Frequency of clinical and radiographic evidence of inflammation associated with retained tooth root fragments and the effects of tooth root fragment length and position on oral inflammation in dogs

Kevin K. Ng, Nadine Fiani, Marc Tennant, Santiago Peralta

Research output: Contribution to journalArticle

Abstract

OBJECTIVE To assess the frequency of clinical and radiographic evidence of inflammation (ie, evidence of inflammation) associated with retained tooth root fragments (RTRFs) in dogs and to determine whether evidence of inflammation was affected by RTRF length and position within the alveolar bone. SAMPLE 148 RTRFs in 66 dogs. PROCEDURES For each dog, demographic information was recorded, and full-mouth radiographs were obtained and reviewed for RTRFs. For each RTRF, the length of the fragment was measured on intraoral radiographic images, and its location and position relative to the alveolar bone margin were recorded. The presence or absence of evidence of inflammation in association with each RTRF was also recorded. Descriptive data were generated. Generalized linear mixed models were used to identify factors associated with evidence of inflammation around RTRFs. RESULTS 81 of 148 (54.7%) RTRFs had evidence of inflammation. For every 1-mm increase in RTRF length, the odds of inflammation increased by 17% (OR, 1.17; 95% confidence interval [CI], 1.04 to 1.34; P = 0.009). Odds of inflammation for RTRFs that protruded from the alveolar bone margin were 2.98 (95% CI, 1.02 to 8.72; P = 0.046) and 7.58 (95% CI, 1.98 to 29.08; P = 0.001) times those for RTRFs that were buried and level with the alveolar bone margin, respectively. Tooth root fragment length was a poor predictor of inflammation. CONCLUSIONS AND CLINICAL RELEVANCE Results indicated that most RTRFs were associated with evidence of inflammation and supported the current recommendation for extraction of RTRFs whenever feasible.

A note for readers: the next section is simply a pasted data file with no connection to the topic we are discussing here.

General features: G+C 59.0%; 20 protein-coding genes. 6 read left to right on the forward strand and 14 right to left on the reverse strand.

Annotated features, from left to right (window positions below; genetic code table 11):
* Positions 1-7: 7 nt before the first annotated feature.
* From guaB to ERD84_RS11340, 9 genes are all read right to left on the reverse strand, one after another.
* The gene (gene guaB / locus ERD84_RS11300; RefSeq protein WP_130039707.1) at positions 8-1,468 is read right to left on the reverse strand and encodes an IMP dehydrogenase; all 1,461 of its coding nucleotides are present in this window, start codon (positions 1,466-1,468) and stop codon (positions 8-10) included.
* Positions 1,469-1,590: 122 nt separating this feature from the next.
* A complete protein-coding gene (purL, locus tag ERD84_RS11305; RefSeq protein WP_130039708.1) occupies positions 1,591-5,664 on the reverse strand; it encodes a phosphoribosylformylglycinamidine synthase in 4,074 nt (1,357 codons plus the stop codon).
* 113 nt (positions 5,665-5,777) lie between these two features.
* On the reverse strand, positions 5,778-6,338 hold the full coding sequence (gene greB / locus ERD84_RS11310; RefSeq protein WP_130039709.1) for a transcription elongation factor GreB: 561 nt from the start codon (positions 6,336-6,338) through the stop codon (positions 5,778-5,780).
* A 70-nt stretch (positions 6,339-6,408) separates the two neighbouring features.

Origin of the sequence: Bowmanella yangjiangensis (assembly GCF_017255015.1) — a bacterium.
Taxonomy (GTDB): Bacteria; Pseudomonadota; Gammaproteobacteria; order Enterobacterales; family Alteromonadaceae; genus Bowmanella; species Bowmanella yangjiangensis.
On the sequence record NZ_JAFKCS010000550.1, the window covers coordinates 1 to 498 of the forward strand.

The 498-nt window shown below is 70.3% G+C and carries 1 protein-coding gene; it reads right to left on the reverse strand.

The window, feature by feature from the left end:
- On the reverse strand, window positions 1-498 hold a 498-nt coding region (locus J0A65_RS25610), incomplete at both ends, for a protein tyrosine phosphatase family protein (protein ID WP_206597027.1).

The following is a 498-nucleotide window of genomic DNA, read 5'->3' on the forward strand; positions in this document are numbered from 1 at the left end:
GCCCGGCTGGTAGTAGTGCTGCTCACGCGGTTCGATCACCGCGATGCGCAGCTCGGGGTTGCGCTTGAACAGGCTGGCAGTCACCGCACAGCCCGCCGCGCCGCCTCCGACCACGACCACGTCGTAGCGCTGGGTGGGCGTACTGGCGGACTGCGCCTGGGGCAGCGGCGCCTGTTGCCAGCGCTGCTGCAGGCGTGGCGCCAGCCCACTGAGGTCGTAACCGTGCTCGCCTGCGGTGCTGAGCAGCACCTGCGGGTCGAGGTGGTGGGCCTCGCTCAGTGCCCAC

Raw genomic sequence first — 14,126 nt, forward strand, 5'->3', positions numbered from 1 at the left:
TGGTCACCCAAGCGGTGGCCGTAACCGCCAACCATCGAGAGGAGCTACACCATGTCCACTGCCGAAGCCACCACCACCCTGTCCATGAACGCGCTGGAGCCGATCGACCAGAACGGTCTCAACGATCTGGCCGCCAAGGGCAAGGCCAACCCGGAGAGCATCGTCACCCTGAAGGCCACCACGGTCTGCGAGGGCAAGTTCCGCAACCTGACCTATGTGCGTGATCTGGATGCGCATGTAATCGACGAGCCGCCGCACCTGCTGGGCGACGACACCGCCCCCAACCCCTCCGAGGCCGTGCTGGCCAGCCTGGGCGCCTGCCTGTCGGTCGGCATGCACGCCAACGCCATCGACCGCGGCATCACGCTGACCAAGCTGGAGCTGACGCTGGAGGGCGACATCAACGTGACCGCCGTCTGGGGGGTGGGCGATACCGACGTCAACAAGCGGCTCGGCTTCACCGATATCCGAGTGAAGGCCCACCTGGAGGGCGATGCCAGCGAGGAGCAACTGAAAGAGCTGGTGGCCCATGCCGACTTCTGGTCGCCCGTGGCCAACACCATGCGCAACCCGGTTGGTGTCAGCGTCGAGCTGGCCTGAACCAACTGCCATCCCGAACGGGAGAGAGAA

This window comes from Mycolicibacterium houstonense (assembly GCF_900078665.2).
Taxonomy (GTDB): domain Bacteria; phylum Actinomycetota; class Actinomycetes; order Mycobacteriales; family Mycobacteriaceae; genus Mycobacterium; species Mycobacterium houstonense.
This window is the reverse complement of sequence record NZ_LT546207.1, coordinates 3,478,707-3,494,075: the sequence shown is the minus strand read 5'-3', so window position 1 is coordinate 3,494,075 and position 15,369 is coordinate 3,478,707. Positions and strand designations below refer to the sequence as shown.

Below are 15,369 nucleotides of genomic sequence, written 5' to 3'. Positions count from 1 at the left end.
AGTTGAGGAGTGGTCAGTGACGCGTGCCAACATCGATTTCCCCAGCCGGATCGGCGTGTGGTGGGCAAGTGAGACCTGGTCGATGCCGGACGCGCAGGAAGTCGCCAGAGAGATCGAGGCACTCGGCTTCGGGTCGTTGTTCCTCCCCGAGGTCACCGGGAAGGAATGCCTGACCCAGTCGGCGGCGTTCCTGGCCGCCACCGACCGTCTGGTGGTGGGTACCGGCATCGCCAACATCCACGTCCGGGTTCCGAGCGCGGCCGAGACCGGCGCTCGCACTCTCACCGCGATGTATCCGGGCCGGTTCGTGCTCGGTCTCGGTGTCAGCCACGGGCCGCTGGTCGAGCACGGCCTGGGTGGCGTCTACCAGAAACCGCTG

Original languageEnglish
Pages (from-to)687-695
Number of pages9
JournalJournal of the American Veterinary Medical Association
Volume256
Issue number4
DOIs
Publication statusPublished - 15 Mar 2020

Fingerprint Dive into the research topics of 'Frequency of clinical and radiographic evidence of inflammation associated with retained tooth root fragments and the effects of tooth root fragment length and position on oral inflammation in dogs'. Together they form a unique fingerprint.

  • Cite this